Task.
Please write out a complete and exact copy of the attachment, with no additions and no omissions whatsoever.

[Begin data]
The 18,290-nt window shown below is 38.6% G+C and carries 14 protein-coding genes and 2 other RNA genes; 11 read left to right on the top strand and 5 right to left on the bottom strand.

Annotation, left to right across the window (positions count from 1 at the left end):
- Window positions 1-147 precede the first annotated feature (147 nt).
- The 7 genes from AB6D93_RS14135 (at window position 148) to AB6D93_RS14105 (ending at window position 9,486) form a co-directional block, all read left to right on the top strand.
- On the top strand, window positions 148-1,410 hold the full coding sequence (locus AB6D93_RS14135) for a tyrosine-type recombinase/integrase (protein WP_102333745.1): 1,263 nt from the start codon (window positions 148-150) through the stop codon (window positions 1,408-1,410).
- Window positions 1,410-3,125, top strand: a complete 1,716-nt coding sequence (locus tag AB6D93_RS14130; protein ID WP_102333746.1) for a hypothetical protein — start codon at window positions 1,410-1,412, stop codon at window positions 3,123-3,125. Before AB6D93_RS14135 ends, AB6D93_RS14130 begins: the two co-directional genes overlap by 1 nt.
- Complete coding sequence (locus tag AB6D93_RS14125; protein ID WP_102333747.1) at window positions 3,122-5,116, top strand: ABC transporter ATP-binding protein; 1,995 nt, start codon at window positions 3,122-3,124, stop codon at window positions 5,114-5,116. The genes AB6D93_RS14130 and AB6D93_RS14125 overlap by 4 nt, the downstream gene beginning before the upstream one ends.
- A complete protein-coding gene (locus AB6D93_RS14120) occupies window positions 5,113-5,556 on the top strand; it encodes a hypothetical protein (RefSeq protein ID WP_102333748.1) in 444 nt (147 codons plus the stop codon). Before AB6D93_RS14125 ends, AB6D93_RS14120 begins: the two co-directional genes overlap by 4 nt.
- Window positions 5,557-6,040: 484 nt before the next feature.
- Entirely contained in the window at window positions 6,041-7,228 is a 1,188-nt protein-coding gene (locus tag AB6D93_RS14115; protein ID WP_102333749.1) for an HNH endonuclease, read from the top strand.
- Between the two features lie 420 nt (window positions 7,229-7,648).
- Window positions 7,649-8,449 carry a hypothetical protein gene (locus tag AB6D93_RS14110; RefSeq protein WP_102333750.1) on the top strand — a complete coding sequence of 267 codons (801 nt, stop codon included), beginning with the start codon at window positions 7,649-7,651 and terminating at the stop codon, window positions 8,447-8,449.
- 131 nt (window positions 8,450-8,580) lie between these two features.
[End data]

The 18,290-nt window shown below is 38.6% G+C and carries 14 protein-coding genes and 2 other RNA genes; 11 read left to right on the top strand and 5 right to left on the bottom strand.

Annotation, left to right across the window (positions count from 1 at the left end):
- Window positions 1-147 precede the first annotated feature (147 nt).
- The 7 genes from AB6D93_RS14135 (at window position 148) to AB6D93_RS14105 (ending at window position 9,486) form a co-directional block, all read left to right on the top strand.
- On the top strand, window positions 148-1,410 hold the full coding sequence (locus AB6D93_RS14135) for a tyrosine-type recombinase/integrase (protein WP_102333745.1): 1,263 nt from the start codon (window positions 148-150) through the stop codon (window positions 1,408-1,410).
- Window positions 1,410-3,125, top strand: a complete 1,716-nt coding sequence (locus tag AB6D93_RS14130; protein ID WP_102333746.1) for a hypothetical protein — start codon at window positions 1,410-1,412, stop codon at window positions 3,123-3,125. Before AB6D93_RS14135 ends, AB6D93_RS14130 begins: the two co-directional genes overlap by 1 nt.
- Complete coding sequence (locus tag AB6D93_RS14125; protein ID WP_102333747.1) at window positions 3,122-5,116, top strand: ABC transporter ATP-binding protein; 1,995 nt, start codon at window positions 3,122-3,124, stop codon at window positions 5,114-5,116. The genes AB6D93_RS14130 and AB6D93_RS14125 overlap by 4 nt, the downstream gene beginning before the upstream one ends.
- A complete protein-coding gene (locus AB6D93_RS14120) occupies window positions 5,113-5,556 on the top strand; it encodes a hypothetical protein (RefSeq protein ID WP_102333748.1) in 444 nt (147 codons plus the stop codon). Before AB6D93_RS14125 ends, AB6D93_RS14120 begins: the two co-directional genes overlap by 4 nt.
- Window positions 5,557-6,040: 484 nt before the next feature.
- Entirely contained in the window at window positions 6,041-7,228 is a 1,188-nt protein-coding gene (locus tag AB6D93_RS14115; protein ID WP_102333749.1) for an HNH endonuclease, read from the top strand.
- Between the two features lie 420 nt (window positions 7,229-7,648).
- Window positions 7,649-8,449 carry a hypothetical protein gene (locus tag AB6D93_RS14110; RefSeq protein WP_102333750.1) on the top strand — a complete coding sequence of 267 codons (801 nt, stop codon included), beginning with the start codon at window positions 7,649-7,651 and terminating at the stop codon, window positions 8,447-8,449.
- 131 nt (window positions 8,450-8,580) lie between these two features.